Jul 27, 2011


Myths about Brain Drain

  • Jul 27, 2011
  • Share
  • Emigration of high-skilled workers is often referred to as “brain drain,” implying a negative impact on developing countries. Others have argued for the opposite, using words such as “brain gain.” In a new working paper, John Gibson and David McKenzie shed light on eight common concerns about brain drain. The rates for brain drain, they say, aren’t skyrocketing. Actually, they may have fallen during the past decade.

    Africa is not the most-affected region for brain drain; small island states are. Most skilled migrants are not doctors, but neither are they taxi drivers. High-skilled migrants typically use their skills and enjoy massive increases in their living standards as a result of migrating. In addition, the rise in skilled migration does not appear to be crowding out migration opportunities for unskilled migrants. Instead, flows of skilled and unskilled migration go together. Skilled migrants are remitting back about as much as the fiscal cost of their absence. Existing estimates of the production spillovers to other workers of brain drain are quite small. As a result, it is hard to make an empirical case that brain drain is hurting many countries.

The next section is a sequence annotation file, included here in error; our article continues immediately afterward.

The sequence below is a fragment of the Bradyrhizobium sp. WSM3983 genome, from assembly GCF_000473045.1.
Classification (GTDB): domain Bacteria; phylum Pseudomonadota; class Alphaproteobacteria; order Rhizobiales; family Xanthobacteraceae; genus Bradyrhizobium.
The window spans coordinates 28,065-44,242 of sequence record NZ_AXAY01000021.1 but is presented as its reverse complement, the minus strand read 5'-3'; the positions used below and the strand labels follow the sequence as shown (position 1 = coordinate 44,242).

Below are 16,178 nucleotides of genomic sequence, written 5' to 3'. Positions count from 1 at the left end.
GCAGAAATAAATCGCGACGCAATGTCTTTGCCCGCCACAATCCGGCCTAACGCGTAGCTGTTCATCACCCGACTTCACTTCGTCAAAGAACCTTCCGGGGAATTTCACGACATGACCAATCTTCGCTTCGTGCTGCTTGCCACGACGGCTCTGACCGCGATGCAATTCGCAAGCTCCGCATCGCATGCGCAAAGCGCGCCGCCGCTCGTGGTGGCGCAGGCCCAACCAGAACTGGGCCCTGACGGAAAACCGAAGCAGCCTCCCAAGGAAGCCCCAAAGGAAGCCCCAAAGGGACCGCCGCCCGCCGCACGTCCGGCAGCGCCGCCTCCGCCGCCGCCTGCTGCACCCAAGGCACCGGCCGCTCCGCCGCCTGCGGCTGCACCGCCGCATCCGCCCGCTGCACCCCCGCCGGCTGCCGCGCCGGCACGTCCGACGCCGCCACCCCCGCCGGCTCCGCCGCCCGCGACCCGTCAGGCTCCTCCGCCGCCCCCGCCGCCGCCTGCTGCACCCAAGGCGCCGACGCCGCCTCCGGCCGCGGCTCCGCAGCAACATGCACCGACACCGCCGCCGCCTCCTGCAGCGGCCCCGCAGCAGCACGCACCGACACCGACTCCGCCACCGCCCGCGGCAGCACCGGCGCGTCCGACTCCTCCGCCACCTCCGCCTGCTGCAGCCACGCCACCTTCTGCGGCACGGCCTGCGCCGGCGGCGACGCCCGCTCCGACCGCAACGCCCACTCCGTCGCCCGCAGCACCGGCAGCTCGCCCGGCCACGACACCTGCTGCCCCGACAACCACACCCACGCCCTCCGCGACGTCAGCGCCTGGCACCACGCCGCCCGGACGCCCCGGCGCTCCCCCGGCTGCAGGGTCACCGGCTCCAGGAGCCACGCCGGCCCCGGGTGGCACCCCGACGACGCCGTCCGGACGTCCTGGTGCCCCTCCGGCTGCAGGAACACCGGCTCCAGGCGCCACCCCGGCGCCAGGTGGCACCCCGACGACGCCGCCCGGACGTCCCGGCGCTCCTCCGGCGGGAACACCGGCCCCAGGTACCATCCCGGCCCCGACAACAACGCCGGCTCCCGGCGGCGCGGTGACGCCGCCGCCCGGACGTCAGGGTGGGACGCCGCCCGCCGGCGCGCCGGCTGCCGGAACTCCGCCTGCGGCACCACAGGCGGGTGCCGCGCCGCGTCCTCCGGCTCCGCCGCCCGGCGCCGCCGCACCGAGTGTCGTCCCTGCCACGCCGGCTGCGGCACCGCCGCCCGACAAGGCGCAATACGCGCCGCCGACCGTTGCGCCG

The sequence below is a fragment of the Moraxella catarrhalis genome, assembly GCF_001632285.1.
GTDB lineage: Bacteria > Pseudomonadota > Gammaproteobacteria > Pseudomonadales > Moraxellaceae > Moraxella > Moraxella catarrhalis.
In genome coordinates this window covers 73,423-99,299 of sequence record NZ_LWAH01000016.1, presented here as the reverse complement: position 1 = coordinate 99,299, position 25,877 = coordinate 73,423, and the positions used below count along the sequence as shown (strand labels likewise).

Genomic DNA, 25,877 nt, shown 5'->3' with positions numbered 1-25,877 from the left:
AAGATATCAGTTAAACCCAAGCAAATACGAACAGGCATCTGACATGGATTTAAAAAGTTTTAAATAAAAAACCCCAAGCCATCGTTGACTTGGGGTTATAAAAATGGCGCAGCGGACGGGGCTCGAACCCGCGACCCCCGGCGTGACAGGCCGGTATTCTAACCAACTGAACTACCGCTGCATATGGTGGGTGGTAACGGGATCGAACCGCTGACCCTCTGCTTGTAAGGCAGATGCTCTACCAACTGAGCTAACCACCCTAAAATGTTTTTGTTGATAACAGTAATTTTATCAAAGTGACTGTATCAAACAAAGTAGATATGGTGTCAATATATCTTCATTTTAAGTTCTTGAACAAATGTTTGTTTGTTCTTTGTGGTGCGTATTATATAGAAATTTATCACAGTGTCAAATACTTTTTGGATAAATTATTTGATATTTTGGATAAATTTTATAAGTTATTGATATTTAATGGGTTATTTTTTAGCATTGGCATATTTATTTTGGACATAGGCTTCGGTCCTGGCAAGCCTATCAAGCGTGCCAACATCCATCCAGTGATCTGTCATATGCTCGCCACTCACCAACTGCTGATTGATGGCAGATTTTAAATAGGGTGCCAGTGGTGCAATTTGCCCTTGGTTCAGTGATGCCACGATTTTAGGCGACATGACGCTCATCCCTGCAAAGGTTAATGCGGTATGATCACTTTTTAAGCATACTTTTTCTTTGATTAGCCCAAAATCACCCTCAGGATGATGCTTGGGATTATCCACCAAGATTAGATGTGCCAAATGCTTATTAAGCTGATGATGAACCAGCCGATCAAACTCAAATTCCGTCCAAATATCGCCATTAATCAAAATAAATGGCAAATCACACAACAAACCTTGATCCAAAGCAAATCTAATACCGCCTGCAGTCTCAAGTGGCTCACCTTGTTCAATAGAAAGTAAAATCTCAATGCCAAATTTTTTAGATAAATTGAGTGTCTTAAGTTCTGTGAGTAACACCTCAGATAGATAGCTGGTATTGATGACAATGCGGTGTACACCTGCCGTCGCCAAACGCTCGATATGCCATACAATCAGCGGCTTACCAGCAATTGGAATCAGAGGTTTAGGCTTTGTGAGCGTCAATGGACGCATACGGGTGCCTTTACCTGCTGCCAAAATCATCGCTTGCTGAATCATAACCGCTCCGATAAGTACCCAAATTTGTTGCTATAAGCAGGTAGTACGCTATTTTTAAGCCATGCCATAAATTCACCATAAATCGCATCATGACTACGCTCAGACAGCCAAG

0 Responses to “Myths about Brain Drain”

    Post a Comment

    Leave your comment here if you have any comment or want to share your idea.... I really appreciate all your comments.

    back to top